By the time you graduated from law school, you probably had multiple job interviews and were prepped by your law school’s placement office and counselors. So, 4-5+ years later, when you’re considering a change, you may dust off your resume and recall your prior interview experiences and think you’re good to go. Unfortunately, that may not be enough. Interviews are not “one size fits all” and can vary depending on a number of things – e.g., whether you’re a law student or an experienced attorney, an associate or a partner, or whether you’re considering a law firm versus a corporate legal department.
Having recruited and prepared attorneys for interviews in both law firms and in-house corporate legal departments, I’ve noticed some key differences in those interview processes, respectively. To complicate matters more, many companies differ in the way that they conduct their interviews. A good legal recruiter, who knows their corporate client, can effectively guide any candidate through their client’s interview process.
Below, I have included a handful of helpful general tips that can help a candidate interviewing for any in-house role:
1. Research the company thoroughly.
Research and familiarize yourself with the company with whom you’re interviewing. It’s surprising how many attorneys walk into an interview knowing very little about the company with whom they’re considering a career change. It can be very off-putting to an interviewer when the interviewee knows nothing about their company.
There’s a simple solution – the Internet. It takes very little time to research the company on the Internet by reviewing the company website, Wikipedia and recent press releases. This prepares you for the common question that almost all companies inevitably ask attorney candidates – Why do you want to work for our company? This is a question that cannot be answered intelligently or sincerely if you know very little about the company.
2. Find out whether the company utilizes “behavioral” interview questions.
More and more companies are using behavioral questions in their interviews with attorney candidates. If you aren’t expecting this type of questioning, it can catch you off guard, throw your confidence and cause you to flub the interview entirely. Therefore, it’s important to know whether to expect behavioral questioning and be well prepared.
What is a behavioral question? It’s a question that asks you about something that you did in the past in a certain scenario. For example, “tell me about a time that you missed a deadline and why” or “tell me about a time that you disagreed with a client’s or supervisor’s directive and how you handled it.” The premise of behavioral questions is that past behavior is a strong indicator of future behavior. They typically ask for specific, real-life examples of your past “behavior.” This differs from, for example, what you might do in a hypothetical situation in the future.
There are a variety of behavioral questions that come in many forms. If you are working with a recruiter, that person should be able to tell you if their client utilizes them and if there are any common questions that they have asked in the past.
3. Familiarize Yourself with the Interviewers
It’s important to know about the people with whom you’ll be interviewing. Many companies will provide the candidate and/or their recruiter with an interview schedule that provides the names and titles of the people with whom you’ll be meeting. In this regard, while it’s not necessary do “in-depth” research on each interviewer, it is important to familiarize yourself with their backgrounds – e.g., schools, level of experience (JD year), practice areas, employment history (former firms, companies, how long they’ve been with the current company, etc.). Much of this information can generally be found on Linkedin, Martindale Hubbell, professional biography on the company website, etc. If you share an alma mater or a former employer, for example, these could be good icebreakers during the interview. Also, knowing more about the person with whom you’re meeting lends you confidence during the interview (you’re not walking in blindly) and enables you to ask substantive and relevant questions.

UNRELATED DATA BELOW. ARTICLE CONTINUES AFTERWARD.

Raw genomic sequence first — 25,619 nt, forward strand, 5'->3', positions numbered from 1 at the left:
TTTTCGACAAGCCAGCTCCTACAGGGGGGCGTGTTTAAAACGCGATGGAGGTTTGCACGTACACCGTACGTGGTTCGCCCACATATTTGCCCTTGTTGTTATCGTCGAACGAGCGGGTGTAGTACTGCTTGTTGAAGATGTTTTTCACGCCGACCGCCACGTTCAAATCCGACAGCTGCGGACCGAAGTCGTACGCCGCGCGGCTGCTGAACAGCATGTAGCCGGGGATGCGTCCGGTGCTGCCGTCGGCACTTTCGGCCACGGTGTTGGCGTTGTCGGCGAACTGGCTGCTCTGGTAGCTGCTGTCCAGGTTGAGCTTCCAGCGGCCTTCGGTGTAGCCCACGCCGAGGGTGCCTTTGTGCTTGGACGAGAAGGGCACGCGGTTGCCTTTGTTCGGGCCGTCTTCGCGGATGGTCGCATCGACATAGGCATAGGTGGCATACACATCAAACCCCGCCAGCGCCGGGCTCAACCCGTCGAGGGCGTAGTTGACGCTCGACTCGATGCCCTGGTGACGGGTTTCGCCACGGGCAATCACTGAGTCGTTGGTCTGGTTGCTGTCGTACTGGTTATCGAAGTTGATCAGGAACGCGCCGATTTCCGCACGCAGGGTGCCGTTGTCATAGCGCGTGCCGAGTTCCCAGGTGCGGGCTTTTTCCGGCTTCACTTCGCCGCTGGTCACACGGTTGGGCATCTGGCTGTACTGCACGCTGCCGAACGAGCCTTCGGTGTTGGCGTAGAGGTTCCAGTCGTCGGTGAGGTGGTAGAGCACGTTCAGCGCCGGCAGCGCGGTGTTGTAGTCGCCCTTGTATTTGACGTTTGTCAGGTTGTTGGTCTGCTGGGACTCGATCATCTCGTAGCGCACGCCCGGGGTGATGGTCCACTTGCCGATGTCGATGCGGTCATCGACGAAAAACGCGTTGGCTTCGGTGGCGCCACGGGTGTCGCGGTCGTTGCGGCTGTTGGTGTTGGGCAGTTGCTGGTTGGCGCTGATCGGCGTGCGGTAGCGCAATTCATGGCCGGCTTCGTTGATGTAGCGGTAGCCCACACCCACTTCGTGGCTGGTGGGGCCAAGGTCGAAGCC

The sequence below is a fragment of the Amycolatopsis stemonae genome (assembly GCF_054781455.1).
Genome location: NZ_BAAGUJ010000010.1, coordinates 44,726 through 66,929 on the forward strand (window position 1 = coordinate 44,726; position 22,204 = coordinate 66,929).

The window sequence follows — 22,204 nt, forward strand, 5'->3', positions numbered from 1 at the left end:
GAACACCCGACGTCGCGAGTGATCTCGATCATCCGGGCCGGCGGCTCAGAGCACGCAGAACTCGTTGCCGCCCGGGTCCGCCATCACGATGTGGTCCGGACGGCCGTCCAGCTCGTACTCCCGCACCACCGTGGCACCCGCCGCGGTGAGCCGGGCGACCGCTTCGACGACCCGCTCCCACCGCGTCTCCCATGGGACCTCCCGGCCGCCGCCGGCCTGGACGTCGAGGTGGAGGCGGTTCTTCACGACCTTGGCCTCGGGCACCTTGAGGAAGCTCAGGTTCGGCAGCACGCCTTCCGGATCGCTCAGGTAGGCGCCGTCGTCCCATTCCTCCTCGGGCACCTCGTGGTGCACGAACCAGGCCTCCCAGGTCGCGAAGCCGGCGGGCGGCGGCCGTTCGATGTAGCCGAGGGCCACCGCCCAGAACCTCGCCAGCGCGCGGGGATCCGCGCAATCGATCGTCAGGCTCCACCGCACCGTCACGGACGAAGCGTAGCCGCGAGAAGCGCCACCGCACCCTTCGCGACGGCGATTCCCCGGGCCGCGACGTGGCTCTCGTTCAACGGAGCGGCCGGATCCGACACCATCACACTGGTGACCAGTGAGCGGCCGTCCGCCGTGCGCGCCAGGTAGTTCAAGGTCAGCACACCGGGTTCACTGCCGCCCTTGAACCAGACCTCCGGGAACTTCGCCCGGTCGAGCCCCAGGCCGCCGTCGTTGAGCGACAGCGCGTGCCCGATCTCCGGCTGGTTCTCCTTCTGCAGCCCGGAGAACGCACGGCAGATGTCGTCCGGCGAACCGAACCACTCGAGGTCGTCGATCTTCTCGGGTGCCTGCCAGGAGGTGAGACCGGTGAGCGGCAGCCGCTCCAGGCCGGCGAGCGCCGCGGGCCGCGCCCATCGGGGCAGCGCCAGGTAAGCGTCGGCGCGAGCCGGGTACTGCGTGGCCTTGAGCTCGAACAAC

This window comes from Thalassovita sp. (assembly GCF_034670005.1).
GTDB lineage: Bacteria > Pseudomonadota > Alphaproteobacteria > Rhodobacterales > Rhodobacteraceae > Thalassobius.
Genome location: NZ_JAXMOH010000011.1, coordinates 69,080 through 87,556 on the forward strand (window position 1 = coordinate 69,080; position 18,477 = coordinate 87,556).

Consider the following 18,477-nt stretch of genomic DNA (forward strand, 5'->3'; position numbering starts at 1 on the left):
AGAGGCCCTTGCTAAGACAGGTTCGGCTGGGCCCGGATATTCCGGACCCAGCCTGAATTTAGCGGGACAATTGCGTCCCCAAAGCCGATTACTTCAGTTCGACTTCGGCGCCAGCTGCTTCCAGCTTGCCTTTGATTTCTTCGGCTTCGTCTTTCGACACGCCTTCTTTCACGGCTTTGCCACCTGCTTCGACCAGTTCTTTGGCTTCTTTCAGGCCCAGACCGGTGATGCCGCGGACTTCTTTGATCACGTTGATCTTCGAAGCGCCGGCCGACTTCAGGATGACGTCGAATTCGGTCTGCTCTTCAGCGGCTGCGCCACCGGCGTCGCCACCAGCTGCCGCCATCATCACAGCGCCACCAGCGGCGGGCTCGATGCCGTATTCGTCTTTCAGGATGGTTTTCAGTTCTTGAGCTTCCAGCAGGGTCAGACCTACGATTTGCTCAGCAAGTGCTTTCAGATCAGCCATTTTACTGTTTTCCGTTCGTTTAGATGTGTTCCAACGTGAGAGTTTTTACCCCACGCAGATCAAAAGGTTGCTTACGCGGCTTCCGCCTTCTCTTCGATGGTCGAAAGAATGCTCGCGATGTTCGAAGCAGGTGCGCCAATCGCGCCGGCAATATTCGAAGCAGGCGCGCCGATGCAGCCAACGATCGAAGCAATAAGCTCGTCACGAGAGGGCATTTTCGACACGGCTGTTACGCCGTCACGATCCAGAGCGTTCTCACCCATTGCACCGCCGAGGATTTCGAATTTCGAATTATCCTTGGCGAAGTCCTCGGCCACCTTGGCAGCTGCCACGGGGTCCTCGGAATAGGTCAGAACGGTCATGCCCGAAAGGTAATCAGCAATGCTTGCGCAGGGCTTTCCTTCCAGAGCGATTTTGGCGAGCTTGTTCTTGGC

4. Come up with questions of your own.
Questions during the interview are very important! They are important not only because they provide you with the information that you’ll need to make an informed decision about the opportunity, but because they can demonstrate to the interviewer(s) that you’ve done your due diligence and research on the company. They also help the interviewer assess your level of interest in the opportunity.
An analogy to a first interview is a “first date” – when you go on a first date and spend the entire time talking about yourself without showing any genuine interest in getting to know the other person, that person may feel that you’re not interested in them or getting to know them and be less inclined to go on a second date with you. The same is true with a job interview. Ask questions! Let them know you’re interested so that you can move forward to a second date!
However, not all questions are created equal. The questions you ask should be substantive questions regarding the opportunity – e.g., questions regarding the company, organizational/department/reporting structure, recent news items, why the position is open, level of interface with the business team, duties/responsibilities, corporate culture, etc. You want to avoid questions that may be perceived as inappropriate – e.g., compensation, vacation, benefits, hours, work-life balance, etc. These are all relevant considerations, but are better discussed after an offer is made.
I hope these interview tips help you prepare for an in-house job interview. If you have any questions or would like to use our help, please don’t hesitate to contact us.
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